A model of the object is created on a computer. Software analyses this model, taking a series of cross-sections and working out the distribution of space and solid matter within each layer.
The 3D printer builds up the object, one layer at a tme, using one of several methods. A bed of powder may be laid down and then solidified in certain places by squirting a liquid binder onto it; lasers may be used to fuse together powdered ceramic, metal or glass in selected areas; plastic may be squirted out of a nozzle to build up material in the approproate parts of each layer; or light may be used to harden selected regions of a photosensitive gel. Some devices can use more than one material for each layer, or apply inks to produce multicoloured objects.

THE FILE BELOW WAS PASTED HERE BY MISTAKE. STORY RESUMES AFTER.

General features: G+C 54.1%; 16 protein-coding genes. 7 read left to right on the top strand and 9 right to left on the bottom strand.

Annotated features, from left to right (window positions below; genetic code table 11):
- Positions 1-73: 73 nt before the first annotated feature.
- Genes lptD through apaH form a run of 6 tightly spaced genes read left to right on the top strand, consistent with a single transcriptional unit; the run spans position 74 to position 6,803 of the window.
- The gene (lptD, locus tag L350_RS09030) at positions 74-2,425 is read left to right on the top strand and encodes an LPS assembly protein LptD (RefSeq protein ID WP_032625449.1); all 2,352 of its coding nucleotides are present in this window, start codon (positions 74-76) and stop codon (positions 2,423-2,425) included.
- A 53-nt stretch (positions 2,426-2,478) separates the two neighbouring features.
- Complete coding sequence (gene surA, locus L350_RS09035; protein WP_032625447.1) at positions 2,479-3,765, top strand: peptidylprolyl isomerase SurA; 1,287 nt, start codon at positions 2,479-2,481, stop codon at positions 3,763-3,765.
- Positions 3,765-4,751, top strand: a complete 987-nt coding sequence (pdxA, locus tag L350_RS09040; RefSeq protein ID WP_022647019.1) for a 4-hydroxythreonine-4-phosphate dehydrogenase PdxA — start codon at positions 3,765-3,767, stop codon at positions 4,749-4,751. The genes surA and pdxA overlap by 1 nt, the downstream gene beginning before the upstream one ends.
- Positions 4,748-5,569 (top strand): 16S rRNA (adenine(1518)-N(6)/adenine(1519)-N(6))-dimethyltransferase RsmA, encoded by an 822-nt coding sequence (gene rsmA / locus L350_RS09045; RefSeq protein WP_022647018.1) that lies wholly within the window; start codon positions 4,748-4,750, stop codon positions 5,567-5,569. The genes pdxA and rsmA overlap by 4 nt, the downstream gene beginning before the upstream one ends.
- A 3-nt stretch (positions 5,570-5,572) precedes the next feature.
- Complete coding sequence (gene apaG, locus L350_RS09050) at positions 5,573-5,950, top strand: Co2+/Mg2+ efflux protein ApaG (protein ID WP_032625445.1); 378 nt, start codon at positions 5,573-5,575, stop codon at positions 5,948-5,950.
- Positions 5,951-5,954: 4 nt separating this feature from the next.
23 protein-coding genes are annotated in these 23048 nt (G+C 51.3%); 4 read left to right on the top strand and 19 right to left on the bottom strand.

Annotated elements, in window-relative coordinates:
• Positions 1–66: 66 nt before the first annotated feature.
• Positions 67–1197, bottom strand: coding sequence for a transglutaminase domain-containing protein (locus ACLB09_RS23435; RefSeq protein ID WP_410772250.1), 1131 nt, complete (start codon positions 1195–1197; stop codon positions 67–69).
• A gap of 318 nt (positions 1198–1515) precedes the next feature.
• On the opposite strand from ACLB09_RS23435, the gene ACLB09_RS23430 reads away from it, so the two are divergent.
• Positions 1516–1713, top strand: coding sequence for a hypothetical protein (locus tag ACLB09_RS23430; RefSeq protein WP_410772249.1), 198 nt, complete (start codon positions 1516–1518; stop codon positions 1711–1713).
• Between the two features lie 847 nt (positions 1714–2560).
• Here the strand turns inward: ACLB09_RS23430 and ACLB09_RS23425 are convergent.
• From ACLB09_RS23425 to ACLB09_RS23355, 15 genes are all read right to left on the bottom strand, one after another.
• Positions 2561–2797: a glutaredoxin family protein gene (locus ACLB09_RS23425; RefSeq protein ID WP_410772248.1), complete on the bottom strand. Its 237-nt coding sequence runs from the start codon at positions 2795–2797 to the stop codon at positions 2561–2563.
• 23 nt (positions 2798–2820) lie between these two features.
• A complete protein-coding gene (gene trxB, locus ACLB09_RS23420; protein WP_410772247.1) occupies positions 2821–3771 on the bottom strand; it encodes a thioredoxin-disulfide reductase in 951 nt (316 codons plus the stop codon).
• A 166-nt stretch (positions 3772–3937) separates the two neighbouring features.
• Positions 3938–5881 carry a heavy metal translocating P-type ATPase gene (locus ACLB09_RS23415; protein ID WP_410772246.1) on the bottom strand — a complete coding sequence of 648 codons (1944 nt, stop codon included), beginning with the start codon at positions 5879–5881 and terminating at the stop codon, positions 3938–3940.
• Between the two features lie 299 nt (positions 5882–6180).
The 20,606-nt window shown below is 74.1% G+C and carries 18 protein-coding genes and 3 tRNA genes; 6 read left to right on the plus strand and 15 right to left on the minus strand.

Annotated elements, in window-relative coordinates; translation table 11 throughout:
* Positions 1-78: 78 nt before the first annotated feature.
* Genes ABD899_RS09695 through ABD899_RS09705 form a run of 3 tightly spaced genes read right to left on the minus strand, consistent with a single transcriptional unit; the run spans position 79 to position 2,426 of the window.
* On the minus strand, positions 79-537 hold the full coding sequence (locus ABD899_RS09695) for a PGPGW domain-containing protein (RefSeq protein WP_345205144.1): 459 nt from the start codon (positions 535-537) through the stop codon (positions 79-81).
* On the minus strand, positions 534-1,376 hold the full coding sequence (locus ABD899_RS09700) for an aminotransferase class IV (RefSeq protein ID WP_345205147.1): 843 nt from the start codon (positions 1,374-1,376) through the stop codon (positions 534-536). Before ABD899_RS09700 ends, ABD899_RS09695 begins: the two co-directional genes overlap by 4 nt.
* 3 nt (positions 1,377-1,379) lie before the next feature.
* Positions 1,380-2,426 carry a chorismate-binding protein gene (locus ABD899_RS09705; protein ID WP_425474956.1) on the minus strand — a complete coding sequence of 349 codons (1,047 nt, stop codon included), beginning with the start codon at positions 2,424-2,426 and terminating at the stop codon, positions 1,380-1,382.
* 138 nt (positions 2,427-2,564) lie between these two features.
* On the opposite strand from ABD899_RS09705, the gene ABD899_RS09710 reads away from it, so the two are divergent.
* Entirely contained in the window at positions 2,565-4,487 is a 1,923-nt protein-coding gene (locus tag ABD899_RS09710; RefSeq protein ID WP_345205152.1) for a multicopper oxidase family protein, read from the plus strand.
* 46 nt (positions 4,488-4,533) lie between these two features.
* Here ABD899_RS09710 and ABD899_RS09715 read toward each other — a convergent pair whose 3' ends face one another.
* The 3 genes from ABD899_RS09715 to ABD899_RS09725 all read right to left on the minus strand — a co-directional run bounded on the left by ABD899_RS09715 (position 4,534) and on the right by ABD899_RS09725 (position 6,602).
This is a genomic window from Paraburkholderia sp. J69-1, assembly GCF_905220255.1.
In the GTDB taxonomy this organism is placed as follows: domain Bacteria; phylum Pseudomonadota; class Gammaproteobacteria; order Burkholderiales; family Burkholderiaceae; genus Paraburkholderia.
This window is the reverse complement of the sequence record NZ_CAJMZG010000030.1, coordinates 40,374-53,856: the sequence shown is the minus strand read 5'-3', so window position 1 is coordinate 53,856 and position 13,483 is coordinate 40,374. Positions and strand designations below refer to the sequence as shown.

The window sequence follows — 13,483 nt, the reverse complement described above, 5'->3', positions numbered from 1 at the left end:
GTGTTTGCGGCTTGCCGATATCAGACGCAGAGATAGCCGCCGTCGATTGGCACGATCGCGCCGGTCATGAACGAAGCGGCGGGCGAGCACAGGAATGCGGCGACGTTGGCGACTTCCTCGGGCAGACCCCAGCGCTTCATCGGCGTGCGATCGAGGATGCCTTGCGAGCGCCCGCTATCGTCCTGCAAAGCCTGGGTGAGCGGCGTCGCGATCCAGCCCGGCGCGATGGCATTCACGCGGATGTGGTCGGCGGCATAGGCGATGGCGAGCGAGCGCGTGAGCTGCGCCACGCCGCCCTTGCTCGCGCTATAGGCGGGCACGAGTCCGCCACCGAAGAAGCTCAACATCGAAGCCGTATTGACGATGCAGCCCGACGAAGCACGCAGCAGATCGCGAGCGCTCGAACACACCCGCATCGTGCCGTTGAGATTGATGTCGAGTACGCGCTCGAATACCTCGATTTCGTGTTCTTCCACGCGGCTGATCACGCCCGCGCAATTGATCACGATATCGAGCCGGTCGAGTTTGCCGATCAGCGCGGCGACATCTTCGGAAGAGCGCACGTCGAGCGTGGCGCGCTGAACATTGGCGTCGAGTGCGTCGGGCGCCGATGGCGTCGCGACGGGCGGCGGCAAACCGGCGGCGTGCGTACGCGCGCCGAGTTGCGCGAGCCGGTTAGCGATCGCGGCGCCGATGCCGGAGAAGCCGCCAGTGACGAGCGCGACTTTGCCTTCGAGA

Once each layer is complete, the build tray is lowered by a fraction of a millimetre and the construction of the next layer begins. When all the layers have been completed, any excess material is cleaned away to reveal the finished object.